Warning: Hotlinking can be dangerous for your website

Hotlinking, SEO & The Dangers

One critical thing that is covered in WordPress discipline is that of speeding up the blog load time. You need to understand that internet readers are impatient jumpers. They prefer to visit websites which load quickly and hence; you need to ensure that your blog has faster load time compared to your competitors. If not, you are in trouble! This is because your reader will then jump on to the website or blog of your competitor. Is that what you want? Not really! Here is a list of topics which are covered in training sessions of WordPress. These are the technical aspects of WordPress, and hence, you must always take them seriously and understand each concept correctly!

Prevention of Hotlinks: Hotlink is nothing other than bandwidth theft. Some spammers will link their articles to the images present in your blog. If this occurs, you will find that your server slows down, and you blog loads slowly. Hot links can be prevented from root .htaccess file. There is a specific code which needs to be placed in the archive. How to place that and where to place that is taught in the training.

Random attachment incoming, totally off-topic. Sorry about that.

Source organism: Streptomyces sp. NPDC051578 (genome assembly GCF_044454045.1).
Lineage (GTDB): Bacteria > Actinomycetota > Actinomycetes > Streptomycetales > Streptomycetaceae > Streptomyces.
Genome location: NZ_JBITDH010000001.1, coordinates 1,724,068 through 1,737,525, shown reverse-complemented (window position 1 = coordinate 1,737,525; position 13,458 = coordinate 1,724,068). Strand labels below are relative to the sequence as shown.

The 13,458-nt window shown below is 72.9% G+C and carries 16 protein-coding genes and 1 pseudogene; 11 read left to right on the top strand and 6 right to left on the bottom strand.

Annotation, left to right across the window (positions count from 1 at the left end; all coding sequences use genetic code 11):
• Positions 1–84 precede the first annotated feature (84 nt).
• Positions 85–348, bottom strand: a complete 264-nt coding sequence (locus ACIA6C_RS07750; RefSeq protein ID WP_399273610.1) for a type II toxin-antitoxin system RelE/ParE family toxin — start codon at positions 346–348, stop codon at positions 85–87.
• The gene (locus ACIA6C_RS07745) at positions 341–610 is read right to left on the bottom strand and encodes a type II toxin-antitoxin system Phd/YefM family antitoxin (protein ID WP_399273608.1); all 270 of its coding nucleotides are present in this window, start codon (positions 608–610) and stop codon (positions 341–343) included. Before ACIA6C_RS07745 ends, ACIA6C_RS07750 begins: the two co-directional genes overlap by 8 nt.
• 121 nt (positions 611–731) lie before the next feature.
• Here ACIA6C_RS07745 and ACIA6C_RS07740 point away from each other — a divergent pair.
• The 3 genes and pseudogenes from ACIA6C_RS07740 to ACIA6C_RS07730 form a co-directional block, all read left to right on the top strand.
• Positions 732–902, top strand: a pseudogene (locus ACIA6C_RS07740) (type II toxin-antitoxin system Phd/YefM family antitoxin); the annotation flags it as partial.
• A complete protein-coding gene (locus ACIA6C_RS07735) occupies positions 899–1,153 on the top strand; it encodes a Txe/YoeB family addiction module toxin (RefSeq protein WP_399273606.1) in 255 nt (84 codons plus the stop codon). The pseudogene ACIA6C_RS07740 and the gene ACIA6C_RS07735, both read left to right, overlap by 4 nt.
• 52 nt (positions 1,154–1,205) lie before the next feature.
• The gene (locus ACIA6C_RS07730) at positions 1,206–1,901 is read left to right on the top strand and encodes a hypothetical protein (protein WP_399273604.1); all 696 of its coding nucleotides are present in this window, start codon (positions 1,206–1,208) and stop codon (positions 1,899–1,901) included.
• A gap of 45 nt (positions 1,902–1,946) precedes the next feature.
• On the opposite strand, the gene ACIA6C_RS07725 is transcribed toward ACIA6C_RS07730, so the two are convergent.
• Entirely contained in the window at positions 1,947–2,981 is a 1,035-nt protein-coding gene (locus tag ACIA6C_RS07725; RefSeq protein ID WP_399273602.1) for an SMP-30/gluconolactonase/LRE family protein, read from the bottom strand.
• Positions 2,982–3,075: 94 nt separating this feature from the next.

The code is:

#disable hotlinking of images with forbidden or custom image option

RewriteEngine on

RewriteCond %{HTTP_REFERER} !^$

RewriteCond %{HTTP_REFERER} !^http(s)?://(www\.)?wpbeginner.com [NC]

RewriteCond %{HTTP_REFERER} !^http(s)?://(www\.)?google.com [NC]

RewriteCond %{HTTP_REFERER} !^http(s)?://(www\.)?feeds2.feedburner.com/wpbeginner [NC]

RewriteRule \.(gif|png|jpeg|jpg)$ – [NC,F,L]

You also need to learn about the method of following your feeds so that your feed readers can see the images.

Web Hosting: WordPress training also teaches how to select the correct web server. Just to save some bucks if you choose a weak server, you will end up having slower load time for your blog. You need to select a host which has active servers so that the loading speed of your blog increases.

Image Size: Bigger the size of the image, the slower is the load time for your blog. Training sessions for WordPress help you to explain how to reduce the image size. It also teaches what should be the ideal size of the pictures. There exist a few plugins which can assist you to get lighter image files. How to use these plugins is also taught in the training sessions.

Inactive Plugins: Installing unnecessary plugins can significantly reduce the speed of your blog. Ideally, you should not have more than 15 plugins installed. The training sessions help you to learn how to identify and uninstall the plugins which are not necessary.

Post Splitting: This is a very simple technique but requires some technical knowledge. If you split your long posts into several parts and create separate pages, you will find that the load time of your blog is increased. How to cut the posts and create new pages is explained in the training sessions. This method helps to increase the number of page views.

WordPress training can help you to understand the basics and the core of the blogging tool and assist you to attain better page rank and attract targeted audience.